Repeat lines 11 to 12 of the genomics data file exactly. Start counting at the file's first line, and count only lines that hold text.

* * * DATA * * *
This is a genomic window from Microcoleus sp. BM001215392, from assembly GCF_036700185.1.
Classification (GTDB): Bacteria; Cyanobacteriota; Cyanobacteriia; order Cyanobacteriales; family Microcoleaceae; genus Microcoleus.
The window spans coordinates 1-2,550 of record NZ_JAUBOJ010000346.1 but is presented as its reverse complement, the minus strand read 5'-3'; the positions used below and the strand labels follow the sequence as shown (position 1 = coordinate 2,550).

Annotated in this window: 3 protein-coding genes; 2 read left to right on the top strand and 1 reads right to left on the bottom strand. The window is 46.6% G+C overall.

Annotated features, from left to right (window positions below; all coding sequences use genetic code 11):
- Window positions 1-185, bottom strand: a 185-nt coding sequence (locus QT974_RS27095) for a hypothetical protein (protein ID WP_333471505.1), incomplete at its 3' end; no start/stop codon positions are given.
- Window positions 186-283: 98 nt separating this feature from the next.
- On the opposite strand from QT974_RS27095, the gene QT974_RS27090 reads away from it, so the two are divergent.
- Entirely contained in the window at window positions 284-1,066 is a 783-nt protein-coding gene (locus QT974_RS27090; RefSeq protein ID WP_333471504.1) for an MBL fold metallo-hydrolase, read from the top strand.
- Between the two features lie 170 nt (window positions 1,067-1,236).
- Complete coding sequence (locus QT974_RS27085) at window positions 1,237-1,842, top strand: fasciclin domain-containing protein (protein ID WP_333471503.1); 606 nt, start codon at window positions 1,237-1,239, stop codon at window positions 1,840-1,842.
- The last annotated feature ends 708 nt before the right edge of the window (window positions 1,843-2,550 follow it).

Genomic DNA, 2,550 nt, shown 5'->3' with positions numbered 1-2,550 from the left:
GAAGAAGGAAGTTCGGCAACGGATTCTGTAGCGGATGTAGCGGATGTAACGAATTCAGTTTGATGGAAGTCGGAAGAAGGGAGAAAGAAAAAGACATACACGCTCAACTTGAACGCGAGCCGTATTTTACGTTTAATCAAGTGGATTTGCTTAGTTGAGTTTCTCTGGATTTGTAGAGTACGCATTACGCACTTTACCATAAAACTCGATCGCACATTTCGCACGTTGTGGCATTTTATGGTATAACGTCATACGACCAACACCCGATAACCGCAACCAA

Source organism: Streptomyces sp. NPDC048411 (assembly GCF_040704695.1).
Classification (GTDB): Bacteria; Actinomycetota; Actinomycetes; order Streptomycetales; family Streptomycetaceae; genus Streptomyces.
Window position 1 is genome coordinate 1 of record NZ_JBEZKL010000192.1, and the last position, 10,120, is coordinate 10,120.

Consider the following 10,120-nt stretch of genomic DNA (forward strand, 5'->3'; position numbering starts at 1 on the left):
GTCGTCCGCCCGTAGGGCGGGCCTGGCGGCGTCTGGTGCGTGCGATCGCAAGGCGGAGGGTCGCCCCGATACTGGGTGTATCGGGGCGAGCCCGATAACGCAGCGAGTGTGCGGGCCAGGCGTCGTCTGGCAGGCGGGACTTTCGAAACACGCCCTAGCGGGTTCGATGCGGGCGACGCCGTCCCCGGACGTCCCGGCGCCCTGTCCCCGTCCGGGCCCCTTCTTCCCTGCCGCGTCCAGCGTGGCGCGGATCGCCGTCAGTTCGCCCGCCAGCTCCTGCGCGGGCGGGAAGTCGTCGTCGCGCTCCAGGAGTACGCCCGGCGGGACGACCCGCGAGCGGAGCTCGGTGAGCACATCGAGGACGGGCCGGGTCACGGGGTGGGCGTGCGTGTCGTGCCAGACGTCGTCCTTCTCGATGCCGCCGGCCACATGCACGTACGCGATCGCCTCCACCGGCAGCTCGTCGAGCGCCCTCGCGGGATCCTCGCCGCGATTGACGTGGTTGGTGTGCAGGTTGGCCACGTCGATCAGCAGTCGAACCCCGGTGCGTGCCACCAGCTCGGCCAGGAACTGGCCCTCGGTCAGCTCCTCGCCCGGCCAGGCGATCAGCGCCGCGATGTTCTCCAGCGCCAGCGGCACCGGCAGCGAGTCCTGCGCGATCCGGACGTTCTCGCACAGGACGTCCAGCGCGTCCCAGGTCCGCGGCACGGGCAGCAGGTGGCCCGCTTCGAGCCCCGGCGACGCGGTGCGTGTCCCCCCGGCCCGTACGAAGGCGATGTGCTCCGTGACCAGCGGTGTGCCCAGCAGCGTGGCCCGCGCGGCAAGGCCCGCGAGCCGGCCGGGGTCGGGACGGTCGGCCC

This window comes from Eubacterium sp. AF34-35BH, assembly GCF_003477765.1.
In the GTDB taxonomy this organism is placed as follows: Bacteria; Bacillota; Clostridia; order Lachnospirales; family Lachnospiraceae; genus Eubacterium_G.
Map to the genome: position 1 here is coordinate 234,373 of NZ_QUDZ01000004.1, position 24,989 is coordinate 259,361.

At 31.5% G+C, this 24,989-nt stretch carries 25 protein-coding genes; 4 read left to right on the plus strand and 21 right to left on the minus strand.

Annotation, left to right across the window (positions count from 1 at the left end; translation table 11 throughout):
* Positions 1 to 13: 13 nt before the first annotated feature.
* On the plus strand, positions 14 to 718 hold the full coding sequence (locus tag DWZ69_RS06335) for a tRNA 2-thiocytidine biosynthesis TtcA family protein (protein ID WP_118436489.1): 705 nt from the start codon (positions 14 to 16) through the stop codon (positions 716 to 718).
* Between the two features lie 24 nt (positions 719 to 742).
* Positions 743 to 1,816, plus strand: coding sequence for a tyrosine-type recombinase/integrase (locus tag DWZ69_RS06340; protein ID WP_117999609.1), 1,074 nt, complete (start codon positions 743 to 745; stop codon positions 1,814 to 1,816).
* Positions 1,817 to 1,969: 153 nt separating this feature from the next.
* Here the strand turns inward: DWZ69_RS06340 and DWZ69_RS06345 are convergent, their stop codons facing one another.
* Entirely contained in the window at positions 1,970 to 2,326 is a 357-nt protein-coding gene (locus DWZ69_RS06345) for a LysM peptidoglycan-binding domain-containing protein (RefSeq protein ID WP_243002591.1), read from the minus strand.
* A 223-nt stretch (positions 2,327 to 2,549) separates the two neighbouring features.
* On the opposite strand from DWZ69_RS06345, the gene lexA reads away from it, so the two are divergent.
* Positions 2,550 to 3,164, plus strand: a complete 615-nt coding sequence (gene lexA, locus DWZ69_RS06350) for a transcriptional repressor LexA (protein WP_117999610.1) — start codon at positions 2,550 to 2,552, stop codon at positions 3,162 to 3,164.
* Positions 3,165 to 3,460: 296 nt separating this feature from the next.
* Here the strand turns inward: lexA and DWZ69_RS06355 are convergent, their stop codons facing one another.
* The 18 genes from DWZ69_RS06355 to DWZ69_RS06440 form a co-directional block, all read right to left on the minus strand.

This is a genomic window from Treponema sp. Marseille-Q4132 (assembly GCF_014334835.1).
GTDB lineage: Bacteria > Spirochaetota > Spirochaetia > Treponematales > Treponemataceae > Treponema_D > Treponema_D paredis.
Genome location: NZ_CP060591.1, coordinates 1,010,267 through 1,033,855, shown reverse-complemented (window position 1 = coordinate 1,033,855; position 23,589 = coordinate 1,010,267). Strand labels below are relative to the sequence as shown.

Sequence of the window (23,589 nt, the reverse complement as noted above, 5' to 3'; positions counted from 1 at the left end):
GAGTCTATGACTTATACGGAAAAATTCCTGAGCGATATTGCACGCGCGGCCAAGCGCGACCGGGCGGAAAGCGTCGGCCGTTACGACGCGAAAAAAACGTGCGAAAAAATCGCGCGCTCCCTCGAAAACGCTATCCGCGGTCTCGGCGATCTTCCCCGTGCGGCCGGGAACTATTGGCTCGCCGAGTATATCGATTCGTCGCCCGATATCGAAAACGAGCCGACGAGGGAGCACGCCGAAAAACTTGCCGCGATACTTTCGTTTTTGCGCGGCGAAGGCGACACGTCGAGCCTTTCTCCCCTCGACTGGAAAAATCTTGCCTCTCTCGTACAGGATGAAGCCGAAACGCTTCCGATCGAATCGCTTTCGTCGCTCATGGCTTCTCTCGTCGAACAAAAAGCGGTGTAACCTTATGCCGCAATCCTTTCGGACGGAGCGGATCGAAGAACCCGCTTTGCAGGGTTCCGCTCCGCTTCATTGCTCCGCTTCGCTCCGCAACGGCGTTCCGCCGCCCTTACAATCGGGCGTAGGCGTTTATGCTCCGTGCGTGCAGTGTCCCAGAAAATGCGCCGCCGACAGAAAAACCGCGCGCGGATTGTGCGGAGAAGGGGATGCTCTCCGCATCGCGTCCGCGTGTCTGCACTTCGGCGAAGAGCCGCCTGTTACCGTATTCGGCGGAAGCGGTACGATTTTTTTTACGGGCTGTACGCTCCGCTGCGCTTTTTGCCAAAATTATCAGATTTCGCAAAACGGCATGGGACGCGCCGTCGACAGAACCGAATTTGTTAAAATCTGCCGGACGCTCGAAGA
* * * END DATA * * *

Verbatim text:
- Complete coding sequence (locus QT974_RS27085) at window positions 1,237-1,842, top strand: fasciclin domain-containing protein (protein ID WP_333471503.1); 606 nt, start codon at window positions 1,237-1,239, stop codon at window positions 1,840-1,842.
- The last annotated feature ends 708 nt before the right edge of the window (window positions 1,843-2,550 follow it).